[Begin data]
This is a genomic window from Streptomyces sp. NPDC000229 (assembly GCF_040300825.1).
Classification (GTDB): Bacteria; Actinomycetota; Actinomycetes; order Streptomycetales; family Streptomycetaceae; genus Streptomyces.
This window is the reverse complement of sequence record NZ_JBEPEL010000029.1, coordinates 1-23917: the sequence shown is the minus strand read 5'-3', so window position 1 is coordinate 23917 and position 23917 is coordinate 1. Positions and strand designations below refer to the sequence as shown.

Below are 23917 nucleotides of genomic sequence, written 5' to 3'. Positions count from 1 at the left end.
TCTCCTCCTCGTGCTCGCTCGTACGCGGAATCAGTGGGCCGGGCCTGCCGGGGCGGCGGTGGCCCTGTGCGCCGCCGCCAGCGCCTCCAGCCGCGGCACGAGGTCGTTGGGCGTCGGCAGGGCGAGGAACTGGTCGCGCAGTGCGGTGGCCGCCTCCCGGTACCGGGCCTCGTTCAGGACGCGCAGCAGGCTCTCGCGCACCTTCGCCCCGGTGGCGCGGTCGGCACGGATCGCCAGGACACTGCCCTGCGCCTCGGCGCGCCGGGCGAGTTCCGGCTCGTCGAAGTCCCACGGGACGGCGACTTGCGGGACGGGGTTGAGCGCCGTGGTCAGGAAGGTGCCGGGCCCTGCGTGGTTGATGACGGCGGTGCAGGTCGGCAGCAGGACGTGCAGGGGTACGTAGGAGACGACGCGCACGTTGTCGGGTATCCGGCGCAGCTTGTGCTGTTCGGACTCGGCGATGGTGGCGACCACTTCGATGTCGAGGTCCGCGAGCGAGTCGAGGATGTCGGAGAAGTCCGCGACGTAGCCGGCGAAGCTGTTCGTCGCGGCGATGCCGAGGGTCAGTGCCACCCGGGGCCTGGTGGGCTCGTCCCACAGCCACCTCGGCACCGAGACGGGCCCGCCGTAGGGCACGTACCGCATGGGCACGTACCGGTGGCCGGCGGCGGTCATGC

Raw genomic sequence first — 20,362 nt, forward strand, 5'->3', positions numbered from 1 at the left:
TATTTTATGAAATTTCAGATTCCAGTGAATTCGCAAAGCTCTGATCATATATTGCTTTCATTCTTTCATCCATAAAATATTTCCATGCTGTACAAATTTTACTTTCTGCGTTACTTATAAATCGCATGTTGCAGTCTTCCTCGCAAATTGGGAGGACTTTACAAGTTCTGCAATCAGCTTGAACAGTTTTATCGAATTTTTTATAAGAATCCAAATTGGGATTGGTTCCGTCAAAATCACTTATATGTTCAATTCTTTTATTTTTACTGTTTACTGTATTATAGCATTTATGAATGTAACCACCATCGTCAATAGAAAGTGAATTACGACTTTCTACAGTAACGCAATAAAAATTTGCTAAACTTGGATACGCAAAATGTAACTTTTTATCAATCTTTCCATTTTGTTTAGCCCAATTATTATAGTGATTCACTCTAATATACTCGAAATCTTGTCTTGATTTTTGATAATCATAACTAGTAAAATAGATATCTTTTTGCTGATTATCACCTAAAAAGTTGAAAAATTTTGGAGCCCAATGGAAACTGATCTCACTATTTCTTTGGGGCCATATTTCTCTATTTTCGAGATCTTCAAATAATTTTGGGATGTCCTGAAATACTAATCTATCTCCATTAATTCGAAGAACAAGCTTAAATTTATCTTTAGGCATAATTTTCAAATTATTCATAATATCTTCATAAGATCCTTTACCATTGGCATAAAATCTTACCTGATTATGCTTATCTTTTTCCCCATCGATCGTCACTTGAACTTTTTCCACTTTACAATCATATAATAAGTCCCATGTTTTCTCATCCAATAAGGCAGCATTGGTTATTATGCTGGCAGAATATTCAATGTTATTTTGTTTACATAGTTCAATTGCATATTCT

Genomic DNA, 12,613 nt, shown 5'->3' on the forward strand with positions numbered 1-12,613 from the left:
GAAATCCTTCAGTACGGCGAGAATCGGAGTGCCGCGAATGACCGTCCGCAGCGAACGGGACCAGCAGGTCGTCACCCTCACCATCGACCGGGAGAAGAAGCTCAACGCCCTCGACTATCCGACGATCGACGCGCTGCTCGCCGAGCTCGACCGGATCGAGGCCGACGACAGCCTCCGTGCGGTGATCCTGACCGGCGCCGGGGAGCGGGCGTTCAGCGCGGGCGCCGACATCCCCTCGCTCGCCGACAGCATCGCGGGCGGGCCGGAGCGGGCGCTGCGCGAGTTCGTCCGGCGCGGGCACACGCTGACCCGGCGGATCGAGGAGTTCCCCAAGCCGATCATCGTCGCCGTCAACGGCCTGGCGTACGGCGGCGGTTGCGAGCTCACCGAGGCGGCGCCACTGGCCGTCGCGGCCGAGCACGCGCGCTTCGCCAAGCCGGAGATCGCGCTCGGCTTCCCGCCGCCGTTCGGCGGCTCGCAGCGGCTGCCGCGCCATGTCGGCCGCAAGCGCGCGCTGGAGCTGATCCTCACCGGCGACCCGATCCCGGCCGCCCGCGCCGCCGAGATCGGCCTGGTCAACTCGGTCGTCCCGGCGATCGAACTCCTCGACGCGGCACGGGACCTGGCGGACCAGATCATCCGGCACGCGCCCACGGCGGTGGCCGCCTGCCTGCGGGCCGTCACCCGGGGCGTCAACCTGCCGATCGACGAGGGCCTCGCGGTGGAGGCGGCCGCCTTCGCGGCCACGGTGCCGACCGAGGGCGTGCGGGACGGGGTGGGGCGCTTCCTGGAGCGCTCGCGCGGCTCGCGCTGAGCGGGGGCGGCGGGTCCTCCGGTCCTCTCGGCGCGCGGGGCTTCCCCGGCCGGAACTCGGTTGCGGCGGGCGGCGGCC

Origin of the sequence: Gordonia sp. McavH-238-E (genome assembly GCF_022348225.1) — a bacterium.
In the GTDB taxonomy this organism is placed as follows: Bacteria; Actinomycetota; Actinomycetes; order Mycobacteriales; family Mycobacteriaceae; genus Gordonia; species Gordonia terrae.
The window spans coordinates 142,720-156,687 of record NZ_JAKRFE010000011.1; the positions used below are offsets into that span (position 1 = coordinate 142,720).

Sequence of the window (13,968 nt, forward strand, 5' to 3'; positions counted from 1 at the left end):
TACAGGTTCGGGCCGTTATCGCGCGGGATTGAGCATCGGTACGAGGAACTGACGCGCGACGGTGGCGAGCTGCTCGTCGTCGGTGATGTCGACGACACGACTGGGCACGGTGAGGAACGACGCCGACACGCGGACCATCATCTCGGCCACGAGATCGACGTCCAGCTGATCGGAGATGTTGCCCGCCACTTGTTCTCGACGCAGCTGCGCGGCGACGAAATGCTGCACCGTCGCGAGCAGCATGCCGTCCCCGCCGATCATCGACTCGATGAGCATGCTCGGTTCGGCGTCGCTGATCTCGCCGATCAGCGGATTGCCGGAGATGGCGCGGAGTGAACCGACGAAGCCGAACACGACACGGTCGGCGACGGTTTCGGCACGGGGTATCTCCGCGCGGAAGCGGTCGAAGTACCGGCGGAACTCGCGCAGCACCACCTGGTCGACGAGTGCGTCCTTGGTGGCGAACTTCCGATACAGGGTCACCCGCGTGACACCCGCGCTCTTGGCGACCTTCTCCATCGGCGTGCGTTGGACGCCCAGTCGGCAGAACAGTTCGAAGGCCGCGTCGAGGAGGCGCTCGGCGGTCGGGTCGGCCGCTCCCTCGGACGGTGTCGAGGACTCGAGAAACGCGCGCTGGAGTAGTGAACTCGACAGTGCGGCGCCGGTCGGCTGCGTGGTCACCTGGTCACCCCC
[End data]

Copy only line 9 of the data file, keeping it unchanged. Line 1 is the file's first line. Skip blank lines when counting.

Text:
GAAATCCTTCAGTACGGCGAGAATCGGAGTGCCGCGAATGACCGTCCGCAGCGAACGGGACCAGCAGGTCGTCACCCTCACCATCGACCGGGAGAAGAAGCTCAACGCCCTCGACTATCCGACGATCGACGCGCTGCTCGCCGAGCTCGACCGGATCGAGGCCGACGACAGCCTCCGTGCGGTGATCCTGACCGGCGCCGGGGAGCGGGCGTTCAGCGCGGGCGCCGACATCCCCTCGCTCGCCGACAGCATCGCGGGCGGGCCGGAGCGGGCGCTGCGCGAGTTCGTCCGGCGCGGGCACACGCTGACCCGGCGGATCGAGGAGTTCCCCAAGCCGATCATCGTCGCCGTCAACGGCCTGGCGTACGGCGGCGGTTGCGAGCTCACCGAGGCGGCGCCACTGGCCGTCGCGGCCGAGCACGCGCGCTTCGCCAAGCCGGAGATCGCGCTCGGCTTCCCGCCGCCGTTCGGCGGCTCGCAGCGGCTGCCGCGCCATGTCGGCCGCAAGCGCGCGCTGGAGCTGATCCTCACCGGCGACCCGATCCCGGCCGCCCGCGCCGCCGAGATCGGCCTGGTCAACTCGGTCGTCCCGGCGATCGAACTCCTCGACGCGGCACGGGACCTGGCGGACCAGATCATCCGGCACGCGCCCACGGCGGTGGCCGCCTGCCTGCGGGCCGTCACCCGGGGCGTCAACCTGCCGATCGACGAGGGCCTCGCGGTGGAGGCGGCCGCCTTCGCGGCCACGGTGCCGACCGAGGGCGTGCGGGACGGGGTGGGGCGCTTCCTGGAGCGCTCGCGCGGCTCGCGCTGAGCGGGGGCGGCGGGTCCTCCGGTCCTCTCGGCGCGCGGGGCTTCCCCGGCCGGAACTCGGTTGCGGCGGGCGGCGGCC